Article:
- Baller, Stefanie, Oliver Entrop, Michael McKenzie, and Marco Wilkens. 2016. Market makers’ optimal price-setting policy for exchange-traded certificates. Journal of Banking & Finance 71: 206–26. [Google Scholar]
- Bates, David S. 1996. Jumps and stochastic volatility: Exchange rate processes implicit in Deutsche Mark options. Review of Financial Studies 9: 69–107. [Google Scholar] [CrossRef]
- Baule, Rainer, and Christian Tallau. 2011. The pricing of path-dependent structured financial retail products: The case of bonus certificates. Journal of Derivatives 18: 54–71. [Google Scholar] [CrossRef]
- Baule, Rainer, and David Shkel. 2021. Model risk and model choice in the case of barrier options and bonus certificates. Journal of Banking & Finance 133: 106307. [Google Scholar]
- Baule, Rainer, Philip Rosenthal, and David Shkel. forthcoming. Barrier option pricing with trading and non-trading hours. Wilmott Magazine.
- Bemporad, Alberto, Laura Puglia, and Tommaso Gabbriellini. 2011. A stochastic model predictive control approach to dynamic option hedging with transaction costs. Paper presented at 2011 American Control Conference, San Francisco, CA, USA, June 29–July 1; pp. 3862–867. [Google Scholar]
- Bemporad, Alberto, Leonardo Bellucci, and Tommaso Gabbriellini. 2014. Dynamic option hedging via stochastic model predictive control based on scenario simulation. Quantitative Finance 14: 1739–751. [Google Scholar] [CrossRef]
- Bemporad, Alberto, Tommaso Gabbriellini, Laura Puglia, and Leonardo Bellucci. 2010. Scenario-based stochastic model predictive control for dynamic option hedging. Paper presented at 49th IEEE Conference on Decision and Control (CDC), Atlanta, GA, USA, December 15–17; pp. 6089–94. [Google Scholar]
- Black, Fischer, and Myron Scholes. 1973. The pricing of options and corporate liabilities. Journal of Political Economy 81: 637–54. [Google Scholar] [CrossRef] [Green Version]
- Bollerslev, Tim, and Hao Zhou. 2002. Estimating stochastic volatility diffusion using conditional moments of integrated volatility. Journal of Econometrics 109: 33–65. [Google Scholar] [CrossRef] [Green Version]
- Carr, Peter, and Andrew Chou. 1997. Breaking barriers. Journal of Risk 10: 139–45. [Google Scholar]
- Cont, Rama, and Peter Tankov. 2004. Financial Modelling with Jump Processes. London: Chapman & Hall/CRC Press. [Google Scholar]
- Cont, Rama, Peter Tankov, and Ekaterina Voltchkova. 2005. Hedging with options in models with jumps. In Stochastic Analysis and Applications. Edited by Fred Espen Benth, Giulia Di Nunno, Tom Lindström, Berntöksendal and Tusheng Zhang. Berlin and Heidelberg: Springer, pp. 197–217. [Google Scholar]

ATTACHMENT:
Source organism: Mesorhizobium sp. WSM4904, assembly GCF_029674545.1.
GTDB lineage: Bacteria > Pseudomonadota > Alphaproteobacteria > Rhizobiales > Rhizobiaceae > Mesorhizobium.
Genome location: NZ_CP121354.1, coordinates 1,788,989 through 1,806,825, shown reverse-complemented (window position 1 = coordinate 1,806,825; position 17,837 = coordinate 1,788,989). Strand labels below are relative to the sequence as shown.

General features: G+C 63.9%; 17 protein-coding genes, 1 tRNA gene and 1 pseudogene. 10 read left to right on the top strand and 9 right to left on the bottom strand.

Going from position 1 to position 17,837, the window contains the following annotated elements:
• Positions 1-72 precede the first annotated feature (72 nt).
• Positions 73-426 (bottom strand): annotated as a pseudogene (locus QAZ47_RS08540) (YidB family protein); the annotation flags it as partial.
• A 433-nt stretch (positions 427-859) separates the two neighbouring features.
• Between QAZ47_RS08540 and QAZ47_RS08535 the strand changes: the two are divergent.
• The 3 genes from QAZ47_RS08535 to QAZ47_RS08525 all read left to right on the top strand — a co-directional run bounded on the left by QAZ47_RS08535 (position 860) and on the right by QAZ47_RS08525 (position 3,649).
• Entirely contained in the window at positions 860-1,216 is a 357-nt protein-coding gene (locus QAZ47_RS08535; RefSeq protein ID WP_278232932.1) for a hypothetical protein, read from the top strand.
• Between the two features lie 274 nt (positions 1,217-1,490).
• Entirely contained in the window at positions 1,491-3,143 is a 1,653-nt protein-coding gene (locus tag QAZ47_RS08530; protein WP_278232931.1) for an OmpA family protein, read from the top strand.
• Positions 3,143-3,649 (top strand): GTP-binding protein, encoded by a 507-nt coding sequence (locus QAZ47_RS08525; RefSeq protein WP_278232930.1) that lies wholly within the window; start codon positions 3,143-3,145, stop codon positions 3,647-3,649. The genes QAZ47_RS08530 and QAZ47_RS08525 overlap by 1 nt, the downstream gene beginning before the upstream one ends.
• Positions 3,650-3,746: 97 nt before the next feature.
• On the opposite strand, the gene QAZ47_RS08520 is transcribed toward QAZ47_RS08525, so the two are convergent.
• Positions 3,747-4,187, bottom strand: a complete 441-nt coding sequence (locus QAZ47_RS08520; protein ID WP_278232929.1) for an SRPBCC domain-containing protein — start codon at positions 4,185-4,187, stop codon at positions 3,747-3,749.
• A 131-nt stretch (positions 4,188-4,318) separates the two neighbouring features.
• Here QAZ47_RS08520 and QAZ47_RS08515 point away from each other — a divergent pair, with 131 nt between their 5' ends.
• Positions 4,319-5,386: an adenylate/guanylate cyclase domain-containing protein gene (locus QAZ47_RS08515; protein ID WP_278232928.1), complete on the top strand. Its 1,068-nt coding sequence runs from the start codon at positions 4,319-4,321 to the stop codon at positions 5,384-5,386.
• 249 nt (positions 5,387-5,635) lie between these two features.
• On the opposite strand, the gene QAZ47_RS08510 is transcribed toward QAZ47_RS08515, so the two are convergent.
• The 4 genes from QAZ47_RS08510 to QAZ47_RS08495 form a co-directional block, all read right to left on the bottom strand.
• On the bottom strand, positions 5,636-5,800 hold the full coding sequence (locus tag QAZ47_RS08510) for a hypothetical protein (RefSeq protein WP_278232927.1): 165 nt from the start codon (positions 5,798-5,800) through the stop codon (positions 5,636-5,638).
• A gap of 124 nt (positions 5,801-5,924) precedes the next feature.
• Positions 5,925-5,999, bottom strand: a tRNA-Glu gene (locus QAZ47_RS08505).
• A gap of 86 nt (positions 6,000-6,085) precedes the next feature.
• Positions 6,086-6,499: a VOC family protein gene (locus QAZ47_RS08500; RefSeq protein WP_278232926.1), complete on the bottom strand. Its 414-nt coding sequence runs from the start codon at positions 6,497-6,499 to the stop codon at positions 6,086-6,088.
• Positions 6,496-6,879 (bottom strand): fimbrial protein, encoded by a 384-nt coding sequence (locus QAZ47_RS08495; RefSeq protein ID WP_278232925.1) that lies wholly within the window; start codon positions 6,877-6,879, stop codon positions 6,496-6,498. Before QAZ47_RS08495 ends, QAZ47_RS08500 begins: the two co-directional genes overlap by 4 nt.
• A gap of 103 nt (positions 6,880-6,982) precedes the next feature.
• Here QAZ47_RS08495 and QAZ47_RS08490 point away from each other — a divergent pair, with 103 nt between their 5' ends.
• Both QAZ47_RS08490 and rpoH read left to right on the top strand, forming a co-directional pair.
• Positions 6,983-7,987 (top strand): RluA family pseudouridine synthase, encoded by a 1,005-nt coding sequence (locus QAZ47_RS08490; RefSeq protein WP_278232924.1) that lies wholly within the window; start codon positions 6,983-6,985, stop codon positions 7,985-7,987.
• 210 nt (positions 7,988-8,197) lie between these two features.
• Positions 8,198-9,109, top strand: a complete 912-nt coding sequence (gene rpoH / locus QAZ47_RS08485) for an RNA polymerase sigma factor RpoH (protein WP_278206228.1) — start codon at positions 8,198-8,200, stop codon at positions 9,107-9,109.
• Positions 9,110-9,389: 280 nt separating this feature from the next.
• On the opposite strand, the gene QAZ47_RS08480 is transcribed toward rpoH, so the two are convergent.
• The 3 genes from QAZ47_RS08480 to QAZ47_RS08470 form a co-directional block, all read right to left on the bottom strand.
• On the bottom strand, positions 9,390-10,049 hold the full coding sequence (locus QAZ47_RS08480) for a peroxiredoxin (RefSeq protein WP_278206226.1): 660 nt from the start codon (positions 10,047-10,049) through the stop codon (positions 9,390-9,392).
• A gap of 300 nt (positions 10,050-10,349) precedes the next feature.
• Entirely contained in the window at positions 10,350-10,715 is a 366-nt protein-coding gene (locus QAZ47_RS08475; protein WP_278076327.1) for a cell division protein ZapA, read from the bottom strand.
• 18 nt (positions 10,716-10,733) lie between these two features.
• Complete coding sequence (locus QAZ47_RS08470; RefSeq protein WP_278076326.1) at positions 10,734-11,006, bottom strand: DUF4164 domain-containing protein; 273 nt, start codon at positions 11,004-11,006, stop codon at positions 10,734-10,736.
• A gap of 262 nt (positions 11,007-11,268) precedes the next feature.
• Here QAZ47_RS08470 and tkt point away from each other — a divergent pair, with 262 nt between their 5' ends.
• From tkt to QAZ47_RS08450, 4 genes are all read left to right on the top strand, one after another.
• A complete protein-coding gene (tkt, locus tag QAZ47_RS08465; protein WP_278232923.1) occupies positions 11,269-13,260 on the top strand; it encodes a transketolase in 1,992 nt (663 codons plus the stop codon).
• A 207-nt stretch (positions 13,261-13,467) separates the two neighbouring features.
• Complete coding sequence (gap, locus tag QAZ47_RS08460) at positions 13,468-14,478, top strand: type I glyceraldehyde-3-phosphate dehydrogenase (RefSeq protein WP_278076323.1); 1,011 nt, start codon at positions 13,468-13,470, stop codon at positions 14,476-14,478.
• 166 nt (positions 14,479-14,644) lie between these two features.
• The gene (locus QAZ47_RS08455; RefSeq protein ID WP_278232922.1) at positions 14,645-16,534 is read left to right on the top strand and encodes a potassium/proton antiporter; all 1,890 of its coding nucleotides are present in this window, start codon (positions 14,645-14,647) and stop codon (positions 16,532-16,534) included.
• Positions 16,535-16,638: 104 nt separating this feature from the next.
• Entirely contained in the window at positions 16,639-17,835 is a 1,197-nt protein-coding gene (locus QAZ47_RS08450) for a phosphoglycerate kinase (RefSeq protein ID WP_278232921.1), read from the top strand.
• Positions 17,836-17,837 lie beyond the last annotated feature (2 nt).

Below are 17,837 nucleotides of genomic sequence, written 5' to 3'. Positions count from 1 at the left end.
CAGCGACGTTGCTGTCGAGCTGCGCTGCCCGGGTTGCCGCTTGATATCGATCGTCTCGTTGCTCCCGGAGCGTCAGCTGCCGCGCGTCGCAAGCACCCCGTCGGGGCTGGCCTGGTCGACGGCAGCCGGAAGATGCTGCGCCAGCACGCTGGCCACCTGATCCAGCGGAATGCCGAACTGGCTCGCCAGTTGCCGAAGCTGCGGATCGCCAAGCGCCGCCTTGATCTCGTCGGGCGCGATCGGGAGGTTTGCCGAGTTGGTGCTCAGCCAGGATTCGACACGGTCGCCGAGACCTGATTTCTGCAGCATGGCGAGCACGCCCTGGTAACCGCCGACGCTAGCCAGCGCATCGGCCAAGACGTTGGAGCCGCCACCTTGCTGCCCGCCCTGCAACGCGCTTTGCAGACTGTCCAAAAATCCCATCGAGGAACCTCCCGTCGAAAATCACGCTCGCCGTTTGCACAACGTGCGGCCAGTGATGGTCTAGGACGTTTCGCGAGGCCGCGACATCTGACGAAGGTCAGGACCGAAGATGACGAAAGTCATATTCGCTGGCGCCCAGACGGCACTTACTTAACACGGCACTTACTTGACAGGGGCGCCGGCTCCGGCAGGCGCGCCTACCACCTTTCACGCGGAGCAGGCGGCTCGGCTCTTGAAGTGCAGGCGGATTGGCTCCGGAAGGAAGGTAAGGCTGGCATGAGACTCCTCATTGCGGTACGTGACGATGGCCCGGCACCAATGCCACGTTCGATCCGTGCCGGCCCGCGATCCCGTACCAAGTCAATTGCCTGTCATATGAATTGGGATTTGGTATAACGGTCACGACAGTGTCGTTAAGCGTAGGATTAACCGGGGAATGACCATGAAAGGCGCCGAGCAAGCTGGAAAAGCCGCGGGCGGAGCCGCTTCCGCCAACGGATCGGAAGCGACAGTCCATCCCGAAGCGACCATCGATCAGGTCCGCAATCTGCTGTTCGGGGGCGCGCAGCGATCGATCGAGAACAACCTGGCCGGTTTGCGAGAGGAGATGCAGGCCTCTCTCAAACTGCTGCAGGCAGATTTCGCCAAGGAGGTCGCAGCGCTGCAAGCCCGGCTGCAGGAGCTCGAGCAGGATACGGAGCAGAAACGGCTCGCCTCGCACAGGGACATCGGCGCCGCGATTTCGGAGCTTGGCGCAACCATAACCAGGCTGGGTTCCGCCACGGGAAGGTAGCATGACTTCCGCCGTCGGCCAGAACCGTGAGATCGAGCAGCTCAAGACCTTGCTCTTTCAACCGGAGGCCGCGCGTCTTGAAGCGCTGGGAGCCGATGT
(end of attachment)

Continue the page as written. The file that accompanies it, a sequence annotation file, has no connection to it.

- Cont, Rama. 2001. Empirical properties of asset returns: Stylized facts and statistical issues. Quantitative Finance 1: 223–36. [Google Scholar] [CrossRef]
- Derman, Emanuel, Deniz Ergener, and Iraj Kani. 1995. Static options replication. Journal of Derivatives 2: 78–95. [Google Scholar] [CrossRef] [Green Version]
- Dumas, Bernard, Jeff Fleming, and Robert E. Whaley. 1998. Implied volatility functions: Empirical tests. Journal of Finance 53: 2059–106. [Google Scholar] [CrossRef] [Green Version]
- Engelmann, Bernd, Matthias R. Fengler, Morten Nalholm, and Peter Schwendner. 2006. Static versus dynamic hedges: An empirical comparison for barrier options. Review of Derivatives Research 9: 239–64. [Google Scholar] [CrossRef]
- Entrop, Oliver, Hendrik Scholz, and Marco Wilkens. 2009. The price-setting behavior of banks: An analysis of open-end leverage certificates on the German market. Journal of Banking & Finance 33: 874–82. [Google Scholar]
- Föllmer, Hans, and Dieter Sondermann. 1986. Hedging of non-redundant contingent claims. In Constributions to Mathematical Economics. Edited by Werner Hildenbrand and Andreu Mas-Colell. Amsterdam: Elsevier, pp. 205–23. [Google Scholar]
- Föllmer, Hans, and Martin Schweizer. 1988. Hedging by sequential regression: An introduction to the mathematics of option trading. ASTIN Bulletin: The Journal of the IAA 18: 147–60. [Google Scholar] [CrossRef] [Green Version]
- Glasserman, Paul. 2004. Monte Carlo Methods in Financial Engineering. New York: Springer. [Google Scholar]